This morning’s launch of the IFS Green Budget contained little that would have surprised or worried the Chancellor. The IFS figures largely backed up the OBR’s previous forecasts, suggesting a difficult twelve months ahead, which could be considerably worse in the worst-case scenario of all of the PIIGS leaving the Euro.
The key points of the work, as outlined below, show:
- that Osborne is tackling a much bigger problem than Darling envisaged
- that the Coalition has increased taxes before addressing spending. 88% of the cuts to benefits and 94% of the cuts to current public spending are still to come.
- that there might be £9 billion spare from the borrowing that Osborne set out in the November Autumn Statement (which the IFS wrongly in my view, suggested could be used for short-term stimulus measures).
Closing the deficit sooner rather than later is desirable, but if within that Osborne is willing to borrow for tax cuts, then he should start to shape the tax and regulatory systems towards sustained growth, not engage in short-term ‘stimulus’.
1) Comparing Darling vs. Osborne is not particularly helpful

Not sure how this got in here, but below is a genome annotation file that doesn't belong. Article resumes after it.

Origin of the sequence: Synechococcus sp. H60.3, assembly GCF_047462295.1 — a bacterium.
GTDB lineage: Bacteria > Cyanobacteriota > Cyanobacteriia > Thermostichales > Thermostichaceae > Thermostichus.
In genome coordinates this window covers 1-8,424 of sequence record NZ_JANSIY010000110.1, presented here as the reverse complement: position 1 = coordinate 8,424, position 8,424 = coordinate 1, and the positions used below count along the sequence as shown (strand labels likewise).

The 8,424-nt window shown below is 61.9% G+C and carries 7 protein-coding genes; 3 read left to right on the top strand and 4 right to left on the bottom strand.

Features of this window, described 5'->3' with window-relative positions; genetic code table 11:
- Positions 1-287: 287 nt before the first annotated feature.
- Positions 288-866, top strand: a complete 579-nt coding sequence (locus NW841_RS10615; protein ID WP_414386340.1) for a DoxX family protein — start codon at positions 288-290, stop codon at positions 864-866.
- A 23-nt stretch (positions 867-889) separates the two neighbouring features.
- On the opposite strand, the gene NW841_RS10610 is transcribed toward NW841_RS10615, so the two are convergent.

The estimate of the public finance black hole - the structural component – has changed substantially since the last Labour Budget in March 2010. This makes comparisons between the plans for closing the deficit under the two Chancellors’ different forecasts pretty unhelpful. The structural deficit is now thought much larger (at £114 billion according to the OBR in November) than the £81 billion structural deficit Darling thought he was tackling.
If George Osborne wanted to meet a notional target of closing the deficit by a specific date, he would therefore have had to implement more spending cuts or increased tax rises sooner. In fact, what he has decided to do is to stick to his spending plans and roll forward his first fiscal mandate, meaning that now the structural component of the deficit will not be eliminated until 2016-17.
As I’ve written on this blog before, I’d have preferred him to have stuck to a target of reducing the structural deficit by the end of the Parliament – meaning deeper spending cuts to close the now larger estimate of the black hole.
2) What’s been achieved so far?
As a share of the total planned consolidation in borrowing by 2016/17, tax revenue increases will make up a fifth of the reduction, cuts to non-investment spending 48%, cuts to benefit spending 14%, cuts to investment expenditure 12% and 7% from lower debt interest payments. This is broadly in line with best practice for closing large deficits.
The worrying thing is that so far the bulk of the work has come from increased tax revenues. According to the IFS, by the end of this financial year, we will have seen 73% of the planned tax rises, 34% of the investment cuts, but just 12% of the benefit cuts and 6%, yes 6%, of cuts to non-investment spending on public services.
Or to put it another way – 88% of the cuts to benefits and 94% of the cuts to current public spending are still to come.